“As our intelligence agencies have said, these leaks are an effort by a foreign government to interfere with our electoral process and I will not indulge it,” Rubio told ABC News Wednesday morning. “Further, I want to warn my fellow Republicans who may want to capitalize politically on these leaks: Today it is the Democrats. Tomorrow it could be us.”
"I will not discuss any issue that has become public solely on the basis of Wikileaks,” Rubio said.
Donald Trump has leaned heavily on Wikileaks revelations on the campaign trail, despite assertions from the U.S. intelligence community that the published emails were stolen—from the DNC, Clinton campaign chair John Podesta, and others—by Russian-backed hackers.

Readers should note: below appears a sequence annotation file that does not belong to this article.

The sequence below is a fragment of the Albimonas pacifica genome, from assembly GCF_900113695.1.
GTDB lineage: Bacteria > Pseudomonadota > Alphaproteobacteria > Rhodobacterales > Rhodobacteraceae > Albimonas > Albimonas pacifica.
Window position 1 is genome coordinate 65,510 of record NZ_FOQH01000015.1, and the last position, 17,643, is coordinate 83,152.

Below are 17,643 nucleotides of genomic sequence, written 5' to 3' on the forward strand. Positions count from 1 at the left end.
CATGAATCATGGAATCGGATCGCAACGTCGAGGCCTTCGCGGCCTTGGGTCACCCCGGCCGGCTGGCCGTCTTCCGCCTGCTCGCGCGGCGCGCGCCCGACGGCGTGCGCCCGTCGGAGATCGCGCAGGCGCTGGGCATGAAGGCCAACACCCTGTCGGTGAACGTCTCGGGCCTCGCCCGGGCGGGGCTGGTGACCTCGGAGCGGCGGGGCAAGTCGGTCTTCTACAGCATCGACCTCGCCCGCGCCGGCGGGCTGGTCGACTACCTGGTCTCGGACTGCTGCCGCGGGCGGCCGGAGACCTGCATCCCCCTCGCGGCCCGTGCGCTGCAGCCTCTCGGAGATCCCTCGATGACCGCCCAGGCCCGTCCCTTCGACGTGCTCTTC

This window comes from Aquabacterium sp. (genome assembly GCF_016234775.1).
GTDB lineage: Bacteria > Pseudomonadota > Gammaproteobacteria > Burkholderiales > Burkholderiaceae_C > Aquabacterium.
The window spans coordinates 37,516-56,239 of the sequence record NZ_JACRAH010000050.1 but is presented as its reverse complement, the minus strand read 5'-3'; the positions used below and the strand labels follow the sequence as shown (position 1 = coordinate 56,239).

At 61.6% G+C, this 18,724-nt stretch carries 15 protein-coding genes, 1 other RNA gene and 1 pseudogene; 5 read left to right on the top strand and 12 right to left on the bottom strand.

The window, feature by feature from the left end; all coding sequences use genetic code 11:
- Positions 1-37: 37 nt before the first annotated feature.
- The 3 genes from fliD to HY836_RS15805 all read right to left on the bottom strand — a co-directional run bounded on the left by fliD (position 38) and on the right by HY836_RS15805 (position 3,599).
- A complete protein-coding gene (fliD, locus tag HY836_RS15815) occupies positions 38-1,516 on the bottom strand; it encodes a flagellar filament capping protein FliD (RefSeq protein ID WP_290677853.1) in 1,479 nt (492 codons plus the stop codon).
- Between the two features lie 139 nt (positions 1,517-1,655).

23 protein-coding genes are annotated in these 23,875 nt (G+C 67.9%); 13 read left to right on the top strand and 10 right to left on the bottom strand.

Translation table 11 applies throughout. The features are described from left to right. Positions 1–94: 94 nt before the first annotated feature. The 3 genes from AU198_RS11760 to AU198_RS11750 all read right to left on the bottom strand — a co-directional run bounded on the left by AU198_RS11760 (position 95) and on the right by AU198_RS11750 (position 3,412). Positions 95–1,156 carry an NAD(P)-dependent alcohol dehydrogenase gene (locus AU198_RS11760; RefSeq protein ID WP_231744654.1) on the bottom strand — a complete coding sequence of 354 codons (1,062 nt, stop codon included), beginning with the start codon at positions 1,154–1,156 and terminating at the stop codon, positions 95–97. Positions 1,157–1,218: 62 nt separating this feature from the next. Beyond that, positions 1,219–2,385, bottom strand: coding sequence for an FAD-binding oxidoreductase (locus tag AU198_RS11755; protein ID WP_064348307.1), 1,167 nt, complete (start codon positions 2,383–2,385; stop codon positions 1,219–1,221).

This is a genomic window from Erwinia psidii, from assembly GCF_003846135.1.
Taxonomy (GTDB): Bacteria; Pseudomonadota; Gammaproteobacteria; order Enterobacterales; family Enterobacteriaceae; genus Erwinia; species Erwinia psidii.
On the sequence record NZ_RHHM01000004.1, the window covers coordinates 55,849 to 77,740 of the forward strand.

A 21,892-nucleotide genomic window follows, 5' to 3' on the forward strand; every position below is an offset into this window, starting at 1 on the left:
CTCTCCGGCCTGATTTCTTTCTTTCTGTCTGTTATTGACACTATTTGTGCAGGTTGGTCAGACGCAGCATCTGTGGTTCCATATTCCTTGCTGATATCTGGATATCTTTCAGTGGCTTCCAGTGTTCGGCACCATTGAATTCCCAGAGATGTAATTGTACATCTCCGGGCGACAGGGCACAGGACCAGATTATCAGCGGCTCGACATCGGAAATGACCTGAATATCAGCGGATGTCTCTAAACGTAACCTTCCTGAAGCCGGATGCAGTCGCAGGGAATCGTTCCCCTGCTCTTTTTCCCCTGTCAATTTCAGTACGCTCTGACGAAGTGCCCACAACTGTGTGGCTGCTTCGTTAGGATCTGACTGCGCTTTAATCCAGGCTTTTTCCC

"It defies logic," retired Gen. Michael Hayden, former director of the CIA and the National Security Agency, told the Washington Post, referring to Trump’s refusal to acknowledge Russia’s role in the hacks.
At the second presidential debate, Trump wondered aloud: "Maybe there is no hacking.”
Rubio, who began campaigning for re-election to his Senate seat after losing to Trump in the Republican presidential primaries, has said he would provide a check on a possible Trump presidency.
On Monday night, at a debate against his opponent Rep. Patrick Murphy (D-FL), Rubio forcefully rebuked Trump’s now-frequent claim that the election would be “rigged.”
“We have 67 counties in this state, each of which conduct their own elections,” he said. “I promise you there is not a 67-county conspiracy to rig this election.”